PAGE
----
6 Symptoms of Diabetes in Children
November 17, 2020
November marks American Diabetes Month, an annual event driving awareness for the diabetes epidemic, the millions living with the disease, and the millions at risk for it. Among those at risk for diabetes are children. Type 1 Diabetes, sometimes referred to as juvenile diabetes, especially impacts children, affecting about 200,000 under the age of 20.
During American Diabetes Month and throughout the year, it’s important to understand the impact of diabetes in children and learn the symptoms to look out for.
Type 1 vs. Type 2 Diabetes
More than 122 million Americans are living with diabetes, which prevents the normal breakdown of food into energy in the body. There are various forms of diabetes, but the two most common are Type 1 and Type 2. Children are more likely to be diagnosed with Type 1 diabetes, but can also be at risk of developing Type 2.
Type 1 Diabetes
Type 1 diabetes results from the pancreas not creating or creating very little insulin, a hormone that helps blood sugar enter cells to be used for energy. The nutrients in food are broken down into a sugar called glucose, which provides energy to the cells. Without insulin, glucose cannot enter the cells and becomes stuck in the bloodstream, leading to high blood sugar levels.
Type 2 Diabetes
With Type 2 diabetes, the body does create insulin, but cells don’t respond normally to it, leading to insulin resistance. Type 2 diabetes most often develops in middle age but has recently become a problem in children and teens due to the correlation of insulin resistance and being overweight.
Symptoms of Diabetes in Children
Symptoms of diabetes in children (and adults) mostly result from high levels of sugar in the bloodstream and the inability to break down the nutrients in food. Here are the symptoms to look out for in your child:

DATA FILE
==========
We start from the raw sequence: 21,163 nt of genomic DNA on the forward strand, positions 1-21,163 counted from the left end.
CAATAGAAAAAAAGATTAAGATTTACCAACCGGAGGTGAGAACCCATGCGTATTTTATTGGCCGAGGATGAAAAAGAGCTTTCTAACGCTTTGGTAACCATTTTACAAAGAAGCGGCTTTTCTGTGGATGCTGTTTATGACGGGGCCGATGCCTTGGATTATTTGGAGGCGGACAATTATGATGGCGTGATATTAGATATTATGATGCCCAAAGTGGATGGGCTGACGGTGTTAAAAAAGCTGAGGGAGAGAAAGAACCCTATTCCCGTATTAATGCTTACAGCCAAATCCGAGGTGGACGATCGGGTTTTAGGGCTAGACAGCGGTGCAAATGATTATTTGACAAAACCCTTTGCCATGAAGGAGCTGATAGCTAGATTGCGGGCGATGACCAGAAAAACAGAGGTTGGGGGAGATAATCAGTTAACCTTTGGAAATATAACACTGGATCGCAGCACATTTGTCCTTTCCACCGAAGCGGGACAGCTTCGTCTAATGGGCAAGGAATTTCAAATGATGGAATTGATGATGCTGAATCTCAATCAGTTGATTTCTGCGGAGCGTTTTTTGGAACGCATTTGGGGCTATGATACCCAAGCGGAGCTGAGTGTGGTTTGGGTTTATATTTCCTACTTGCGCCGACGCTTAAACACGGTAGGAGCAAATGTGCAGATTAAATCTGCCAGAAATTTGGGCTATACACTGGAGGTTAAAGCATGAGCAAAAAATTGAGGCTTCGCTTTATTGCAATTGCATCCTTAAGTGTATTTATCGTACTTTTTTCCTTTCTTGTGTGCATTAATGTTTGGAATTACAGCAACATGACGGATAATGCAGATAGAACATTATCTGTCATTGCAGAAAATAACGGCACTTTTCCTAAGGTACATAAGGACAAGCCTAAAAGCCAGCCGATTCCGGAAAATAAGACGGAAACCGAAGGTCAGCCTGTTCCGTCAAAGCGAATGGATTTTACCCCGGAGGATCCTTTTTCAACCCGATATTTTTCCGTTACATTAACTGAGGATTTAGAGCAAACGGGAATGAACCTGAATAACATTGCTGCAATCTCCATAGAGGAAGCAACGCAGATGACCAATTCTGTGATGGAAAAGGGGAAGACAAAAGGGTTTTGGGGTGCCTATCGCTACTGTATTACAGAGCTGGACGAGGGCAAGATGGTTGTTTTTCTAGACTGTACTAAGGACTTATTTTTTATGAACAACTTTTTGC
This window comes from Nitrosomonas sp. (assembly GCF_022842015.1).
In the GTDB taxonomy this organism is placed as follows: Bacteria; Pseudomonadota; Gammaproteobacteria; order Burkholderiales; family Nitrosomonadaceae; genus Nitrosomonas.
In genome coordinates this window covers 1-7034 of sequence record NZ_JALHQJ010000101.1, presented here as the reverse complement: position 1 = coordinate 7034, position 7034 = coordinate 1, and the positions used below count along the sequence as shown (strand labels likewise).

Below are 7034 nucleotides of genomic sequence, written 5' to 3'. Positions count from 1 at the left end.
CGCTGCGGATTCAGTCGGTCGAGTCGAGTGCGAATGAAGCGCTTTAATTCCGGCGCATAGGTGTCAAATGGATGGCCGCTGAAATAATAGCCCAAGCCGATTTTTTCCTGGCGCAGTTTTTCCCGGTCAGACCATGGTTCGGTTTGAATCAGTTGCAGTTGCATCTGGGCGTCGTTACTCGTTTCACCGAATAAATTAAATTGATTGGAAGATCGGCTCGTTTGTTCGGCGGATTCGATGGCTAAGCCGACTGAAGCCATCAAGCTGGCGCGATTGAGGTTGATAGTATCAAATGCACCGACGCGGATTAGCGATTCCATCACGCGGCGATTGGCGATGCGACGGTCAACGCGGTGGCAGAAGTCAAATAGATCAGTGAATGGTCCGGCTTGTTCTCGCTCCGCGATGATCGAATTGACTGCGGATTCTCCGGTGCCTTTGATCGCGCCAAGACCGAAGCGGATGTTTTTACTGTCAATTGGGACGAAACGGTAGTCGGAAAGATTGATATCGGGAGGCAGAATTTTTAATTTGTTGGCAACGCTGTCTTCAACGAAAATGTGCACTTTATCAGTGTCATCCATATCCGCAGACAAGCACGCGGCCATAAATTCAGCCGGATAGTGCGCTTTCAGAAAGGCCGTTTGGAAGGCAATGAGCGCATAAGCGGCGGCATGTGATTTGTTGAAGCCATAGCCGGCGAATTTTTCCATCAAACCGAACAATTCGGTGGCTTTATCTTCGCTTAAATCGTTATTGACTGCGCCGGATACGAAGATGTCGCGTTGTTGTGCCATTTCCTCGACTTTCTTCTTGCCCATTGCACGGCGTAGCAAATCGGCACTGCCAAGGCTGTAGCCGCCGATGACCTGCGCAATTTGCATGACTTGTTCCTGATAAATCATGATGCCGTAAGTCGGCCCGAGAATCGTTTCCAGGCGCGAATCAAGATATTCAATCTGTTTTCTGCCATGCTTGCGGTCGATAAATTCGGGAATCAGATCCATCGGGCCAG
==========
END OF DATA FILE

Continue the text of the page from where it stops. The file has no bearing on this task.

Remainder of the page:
- Frequent urination
Diabetes causes excess glucose to build up in the blood, making it hard for the kidneys to keep up in absorbing and filtering the glucose. When the kidneys cannot keep up with the excess, glucose is excreted into the urine and brings fluid from the tissues along with it, leading to more frequent urination.
While it can be hard to detect increased urination as a symptom of diabetes in children as infants, it is easier to spot in toilet-trained children who may be wetting the bed or having more frequent accidents.
- Increased thirst
With the kidneys working in overdrive and urination becoming more frequent, the body loses more water, leading to increased thirst. It’s hard to quench diabetes-related thirst, as the more you drink, the more you urinate. The cycle will continue until blood sugar levels are normalized.
- Extreme hunger
Diabetes in children can lead to constant hunger because the glucose from food isn’t reaching the cells.
- Weight loss
The combined effect of lost calories from frequent urination and glucose not reaching the cells can cause rapid weight loss in children and adults.
Fatigue can result from diabetes due to the changes in blood sugar levels associated with diabetes. With glucose unable to enter cells, the cells are deprived of the energy glucose provides.
- Darkened skin (Type 2)
While Type 2 diabetes in children is not as common, it is important to be aware of its symptoms as well. Type 2 diabetes shares many symptoms with Type 1, including increased thirst and urination, fatigue, and weight loss. Darkened skin, often around the armpits and neck, is a specific symptom of Type 2 diabetes resulting from insulin resistance.
Prevention and Management
Type 1 diabetes is neither preventable nor curable. However, it is treatable, and children and adults living with Type 1 diabetes can live a healthy, normal life. Type 1 treatment involves insulin injections to normalize blood sugar levels. A healthy diet and staying physically active are also important in managing diabetes.
Unlike Type 1 diabetes, Type 2 is preventable. Type 2 diabetes can be prevented through various lifestyle changes, particularly when it comes to a healthy diet and weight management. Management for Type 2 diabetes in children and adults involves a healthy diet, regular exercise, blood sugar monitoring, and insulin or other medications.
Talk To A Pediatrician
If your child has symptoms of diabetes, you should consult your pediatrician. They can evaluate your child and help develop a plan to help your child manage and treat their diabetes.
Holly Springs Pediatrics is committed to providing quality care to your kids at all times. That includes being there in uncertain times. We will always prioritize the health and safety of your family. Call our Holly Springs, NC pediatric office at (919) 249-4700 to schedule an appointment or talk to a staff member.